Handbook on Gender in World Politics
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Handbook on Gender in World Politics

Edited by Jill Steans and Daniela Tepe

The Handbook on Gender in World Politics is an up-to-date, comprehensive, multi-disciplinary compendium of scholarship in gender studies. The text provides an indispensable reference guide for scholars and students interrogating gender issues in international and global contexts. Substantive areas covered include: statecraft, citizenship and the politics of belonging, international law and human rights, media and communications technologies, political economy, development, global governance and transnational visions of politics and solidarities.
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Chapter 31: Feminist security studies

Laura J. Shepherd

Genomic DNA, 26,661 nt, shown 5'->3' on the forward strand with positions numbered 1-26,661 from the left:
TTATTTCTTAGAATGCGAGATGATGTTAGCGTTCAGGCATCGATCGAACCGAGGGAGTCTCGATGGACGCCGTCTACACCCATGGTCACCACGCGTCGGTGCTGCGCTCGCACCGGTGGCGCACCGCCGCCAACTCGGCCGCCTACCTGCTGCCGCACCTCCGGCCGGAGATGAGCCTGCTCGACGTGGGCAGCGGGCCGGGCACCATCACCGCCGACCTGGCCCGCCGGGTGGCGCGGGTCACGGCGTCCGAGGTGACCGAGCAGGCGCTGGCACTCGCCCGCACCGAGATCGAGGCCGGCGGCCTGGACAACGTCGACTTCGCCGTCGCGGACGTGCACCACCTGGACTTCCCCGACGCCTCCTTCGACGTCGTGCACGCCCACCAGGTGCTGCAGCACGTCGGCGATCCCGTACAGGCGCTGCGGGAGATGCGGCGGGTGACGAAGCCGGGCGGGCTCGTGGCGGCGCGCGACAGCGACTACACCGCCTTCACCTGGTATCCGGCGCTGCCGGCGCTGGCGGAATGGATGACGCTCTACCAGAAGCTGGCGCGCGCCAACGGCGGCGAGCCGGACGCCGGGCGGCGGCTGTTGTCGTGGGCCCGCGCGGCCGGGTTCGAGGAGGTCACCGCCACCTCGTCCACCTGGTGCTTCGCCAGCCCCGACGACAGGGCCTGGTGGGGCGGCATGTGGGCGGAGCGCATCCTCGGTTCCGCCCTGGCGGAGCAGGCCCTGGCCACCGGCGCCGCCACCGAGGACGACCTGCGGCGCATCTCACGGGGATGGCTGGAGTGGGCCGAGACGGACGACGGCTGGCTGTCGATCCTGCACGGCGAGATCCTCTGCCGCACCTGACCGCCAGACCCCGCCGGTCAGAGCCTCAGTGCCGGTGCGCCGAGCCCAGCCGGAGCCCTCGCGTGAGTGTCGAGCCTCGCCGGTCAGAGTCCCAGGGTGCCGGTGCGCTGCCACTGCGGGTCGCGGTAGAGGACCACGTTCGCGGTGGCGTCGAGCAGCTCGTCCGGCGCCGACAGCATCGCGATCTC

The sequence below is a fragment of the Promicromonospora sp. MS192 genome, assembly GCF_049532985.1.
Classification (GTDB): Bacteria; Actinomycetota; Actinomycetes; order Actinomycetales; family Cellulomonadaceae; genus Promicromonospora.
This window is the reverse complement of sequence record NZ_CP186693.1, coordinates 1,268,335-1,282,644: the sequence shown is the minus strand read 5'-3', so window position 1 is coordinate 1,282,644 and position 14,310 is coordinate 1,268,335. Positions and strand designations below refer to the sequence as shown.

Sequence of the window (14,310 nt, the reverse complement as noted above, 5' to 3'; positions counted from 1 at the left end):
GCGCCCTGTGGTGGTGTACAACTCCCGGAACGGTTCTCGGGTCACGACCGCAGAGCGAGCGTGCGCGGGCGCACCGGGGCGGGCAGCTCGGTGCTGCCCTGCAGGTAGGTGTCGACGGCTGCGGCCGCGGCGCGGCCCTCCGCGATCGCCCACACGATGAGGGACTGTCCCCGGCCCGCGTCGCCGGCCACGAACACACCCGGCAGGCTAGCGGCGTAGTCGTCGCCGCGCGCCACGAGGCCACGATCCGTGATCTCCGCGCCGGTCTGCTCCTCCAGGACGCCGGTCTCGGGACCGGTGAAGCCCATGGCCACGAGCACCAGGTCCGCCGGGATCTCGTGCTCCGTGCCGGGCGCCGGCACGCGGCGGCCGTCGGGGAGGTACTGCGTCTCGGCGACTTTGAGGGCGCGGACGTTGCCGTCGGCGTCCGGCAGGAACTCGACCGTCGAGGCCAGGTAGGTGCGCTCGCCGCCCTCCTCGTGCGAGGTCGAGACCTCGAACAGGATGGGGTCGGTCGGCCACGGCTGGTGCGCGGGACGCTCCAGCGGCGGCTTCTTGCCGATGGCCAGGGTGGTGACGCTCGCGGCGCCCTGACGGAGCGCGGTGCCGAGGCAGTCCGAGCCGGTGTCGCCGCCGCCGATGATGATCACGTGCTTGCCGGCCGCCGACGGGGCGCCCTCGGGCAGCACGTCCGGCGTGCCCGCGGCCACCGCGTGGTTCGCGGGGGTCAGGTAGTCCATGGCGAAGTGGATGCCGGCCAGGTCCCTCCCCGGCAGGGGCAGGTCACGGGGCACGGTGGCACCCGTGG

To frame this (inevitably partial) overview of the discipline, I ask two questions, the first of which is: What is feminist security studies (FSS)? I propose that FSS is the study of security politics and practices – broadly conceived – that is attentive to ‘the concept, nature, and practice of gender’ (Zalewksi, 1995: 341). Marysia Zalewski has suggested that there are two central, guiding questions that motivate feminist security studies: ‘“What work is gender doing?” and: “What about women?”’ (Zalewski, 1995: 341). These guiding questions hold true today. Some FSS scholars take the lives and experiences of women in the context of security politics and practices as their central concern, while others engage with FSS as a series of critical investigations of how the category of gender itself and the corollary identities we associate with subjects come to have meaning in the world through security politics and practices. The second question that helps introduce the topic is: What does feminist security studies contribute to our understanding of the world and the relations of power that inform and infuse it? What, in other words, do feminist security studies scholars do? There are two answers to this question. On the one hand, FSS scholarship is deeply, and deliberately, subversive: it disrupts. Located somewhat uncomfortably in, or at the margins of, the discipline of international relations (IR), FSS challenges the core tenets of that discipline’s treatment of the concept of security.

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